Government Affairs, and counseling President Clinton in the White
House on security issues.
Mendez testified that other Wall Street firms had recommended several
forensic companies, including @Stake, to UBS after their servers were
In Tuesday's testimony, Agent O'Neil said he had received 10 items of
evidence from Kasper (John Tan), who worked at @Stake and was involved
in the UBS investigation. Adams projected a Documentation of Evidence
sheet onto a screen in front of the jurors that showed that Kasper had
signed his name as 'John Tan' on the official list that was handed
over to the government. He also had signed another Certified Inventory
of Evidence document with that name.
O'Neil said he had not been aware until late in 2004 or early in 2005
that John Tan actually is the screen name for Karl Kasper.
''He lied to you about the most basic information,'' Adams said. But
during repeated questioning about it, O'Neil replied, ''He used John
Tan to identify himself in his work at @Stake A fictitious name
doesn't affect what's in the evidence itself.'' But in a separate
interview, Johannes Ullrich, chief research officer at the SANS
Institute, said he was surprised that Kasper would use a nickname or
pseudonym when working with federal agents.
''I've never heard of that before,'' said Ullrich. ''A lot of people
go by hack names but to use it during an investigation, I wouldn't do
it. If you talk to the Secret Service, or to any client, it's not
However, Alan Paller, director of research at the SANS Institute, was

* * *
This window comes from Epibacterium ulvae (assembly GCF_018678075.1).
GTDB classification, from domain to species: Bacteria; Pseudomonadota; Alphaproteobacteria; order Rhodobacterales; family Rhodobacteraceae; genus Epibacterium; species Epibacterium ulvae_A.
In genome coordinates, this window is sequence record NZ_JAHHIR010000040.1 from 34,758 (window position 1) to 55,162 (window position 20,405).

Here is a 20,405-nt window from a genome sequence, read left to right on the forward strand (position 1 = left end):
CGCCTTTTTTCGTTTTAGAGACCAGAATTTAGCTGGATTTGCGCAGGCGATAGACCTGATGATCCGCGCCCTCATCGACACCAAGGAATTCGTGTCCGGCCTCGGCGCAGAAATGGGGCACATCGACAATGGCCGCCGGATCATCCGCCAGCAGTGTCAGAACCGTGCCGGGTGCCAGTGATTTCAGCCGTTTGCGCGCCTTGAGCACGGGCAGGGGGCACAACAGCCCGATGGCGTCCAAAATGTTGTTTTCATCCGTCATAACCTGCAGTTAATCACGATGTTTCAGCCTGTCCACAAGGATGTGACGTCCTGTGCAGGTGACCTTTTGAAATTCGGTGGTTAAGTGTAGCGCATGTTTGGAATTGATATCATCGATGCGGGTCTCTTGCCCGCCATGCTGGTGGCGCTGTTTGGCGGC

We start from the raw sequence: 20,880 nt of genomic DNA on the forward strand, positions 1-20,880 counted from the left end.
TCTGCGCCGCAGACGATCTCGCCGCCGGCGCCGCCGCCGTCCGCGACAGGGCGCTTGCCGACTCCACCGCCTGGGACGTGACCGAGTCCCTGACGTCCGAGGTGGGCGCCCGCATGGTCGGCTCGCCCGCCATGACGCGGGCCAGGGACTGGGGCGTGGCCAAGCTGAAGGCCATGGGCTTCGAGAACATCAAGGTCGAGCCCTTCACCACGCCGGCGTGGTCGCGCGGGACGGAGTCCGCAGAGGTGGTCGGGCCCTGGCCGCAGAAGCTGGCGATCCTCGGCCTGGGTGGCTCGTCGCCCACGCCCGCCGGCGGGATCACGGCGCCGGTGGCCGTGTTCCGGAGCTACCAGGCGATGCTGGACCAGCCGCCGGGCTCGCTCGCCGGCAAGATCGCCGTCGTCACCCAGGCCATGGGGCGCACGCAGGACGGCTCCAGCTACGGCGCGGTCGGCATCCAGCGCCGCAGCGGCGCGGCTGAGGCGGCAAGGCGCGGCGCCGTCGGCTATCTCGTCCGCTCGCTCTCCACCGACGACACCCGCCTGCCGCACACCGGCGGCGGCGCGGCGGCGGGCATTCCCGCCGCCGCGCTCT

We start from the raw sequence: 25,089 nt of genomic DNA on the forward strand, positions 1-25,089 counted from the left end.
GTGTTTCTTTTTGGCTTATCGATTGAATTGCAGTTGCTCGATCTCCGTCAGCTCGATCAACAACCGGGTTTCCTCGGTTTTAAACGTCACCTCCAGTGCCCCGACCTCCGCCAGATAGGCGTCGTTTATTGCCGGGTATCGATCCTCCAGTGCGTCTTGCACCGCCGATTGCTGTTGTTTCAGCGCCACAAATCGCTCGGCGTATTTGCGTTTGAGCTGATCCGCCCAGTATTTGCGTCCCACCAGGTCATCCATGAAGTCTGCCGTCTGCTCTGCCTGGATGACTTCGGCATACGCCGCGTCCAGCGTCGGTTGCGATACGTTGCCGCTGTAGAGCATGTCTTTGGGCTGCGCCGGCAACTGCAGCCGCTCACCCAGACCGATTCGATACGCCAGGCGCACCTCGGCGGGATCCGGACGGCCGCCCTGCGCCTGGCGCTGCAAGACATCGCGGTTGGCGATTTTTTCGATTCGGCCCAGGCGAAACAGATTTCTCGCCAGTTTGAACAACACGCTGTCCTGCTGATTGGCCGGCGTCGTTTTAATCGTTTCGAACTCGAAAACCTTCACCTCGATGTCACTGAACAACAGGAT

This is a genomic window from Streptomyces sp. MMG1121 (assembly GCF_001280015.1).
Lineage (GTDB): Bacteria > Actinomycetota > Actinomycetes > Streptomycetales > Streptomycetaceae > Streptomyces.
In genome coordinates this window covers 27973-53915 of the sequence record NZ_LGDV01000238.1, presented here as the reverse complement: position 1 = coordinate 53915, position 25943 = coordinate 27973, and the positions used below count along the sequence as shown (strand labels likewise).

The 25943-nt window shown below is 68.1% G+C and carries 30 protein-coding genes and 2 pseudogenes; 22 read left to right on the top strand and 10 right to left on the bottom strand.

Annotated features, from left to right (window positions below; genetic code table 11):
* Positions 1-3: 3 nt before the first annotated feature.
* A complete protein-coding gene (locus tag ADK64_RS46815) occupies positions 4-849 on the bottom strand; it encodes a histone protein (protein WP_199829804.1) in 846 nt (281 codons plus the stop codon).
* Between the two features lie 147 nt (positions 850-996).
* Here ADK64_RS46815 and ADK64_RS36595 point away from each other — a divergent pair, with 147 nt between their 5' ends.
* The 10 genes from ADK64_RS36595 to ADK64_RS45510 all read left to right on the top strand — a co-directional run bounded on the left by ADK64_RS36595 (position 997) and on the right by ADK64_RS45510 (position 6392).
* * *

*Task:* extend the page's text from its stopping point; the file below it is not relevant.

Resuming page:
much less surprised by it. In an interview, he said it's very common
for people to use their 'handles' whenever they're in a work-related
situation. ''It's like a woman using her maiden name even after she's
married, because everyone in the office knows her as Brenda Jones,''
said Paller. ''It's the mindset of the black hat community. It was
common to have a second life. You build up your reputation as a
security expert with that second name. It's quite natural that he used
his second name because that's the name with the security credibility
associated with it.''
Kasper, going by the name John Tan, has spoken at SANS and Black Hat
conferences. In 2005, he took a job with JP Morgan Chase doing
application security assessment/penetration testing.
On the Attack
The defense attorney didn't narrow his field of attack to Kasper.
Adams pointed out that the initial report that @Stake produced was
missing Page 17, but it was included in a later release of the report.
Both O'Neil and the prosecutors took exception to Adams characterizing
the page as having been 'withheld.'
O'Neil said the information on that page was ''forward looking'' and
not pertinent to the criminal investigation.
Page 17, in part, refers to two other UBS employees who had been
investigated. O'Neil said he and other agents interviewed both men for
one to two hours each but there was no evidence of criminal activity.
Then Adams asked if O'Neil knew that both men had been put on
administrative leave after their interviews with law enforcement and
then were let go from the company. O'Neil said he had not been aware
of that till much later.
Adams also asked him if he knew of any severance agreement that
precluded the two men from speaking about the investigation with
anyone outside of UBS or the government. O'Neil replied that he did
not know of any such agreement.
Duronio's defense attorney used the agent's time on the stand, as a
chance to point out that the government does not have reports from
Verizon, which was Duronio's ISP at the time of the attack, for
several dates when forensics showed that the malicious code was being
planted or modified on the company network. Under subpoena, Verizon
had produced records about the dates and times of some connections,
along with the IP addresses where the connections originated.
And Adams pounced on the fact that a latent fingerprint was found on
the hardcopy printout of the malicious code that was found on
Duronio's dresser. The print, O'Neil testified, did not belong to the
defendant or to two agents who handled the paper. He said he doesn't
know whose fingerprint it is.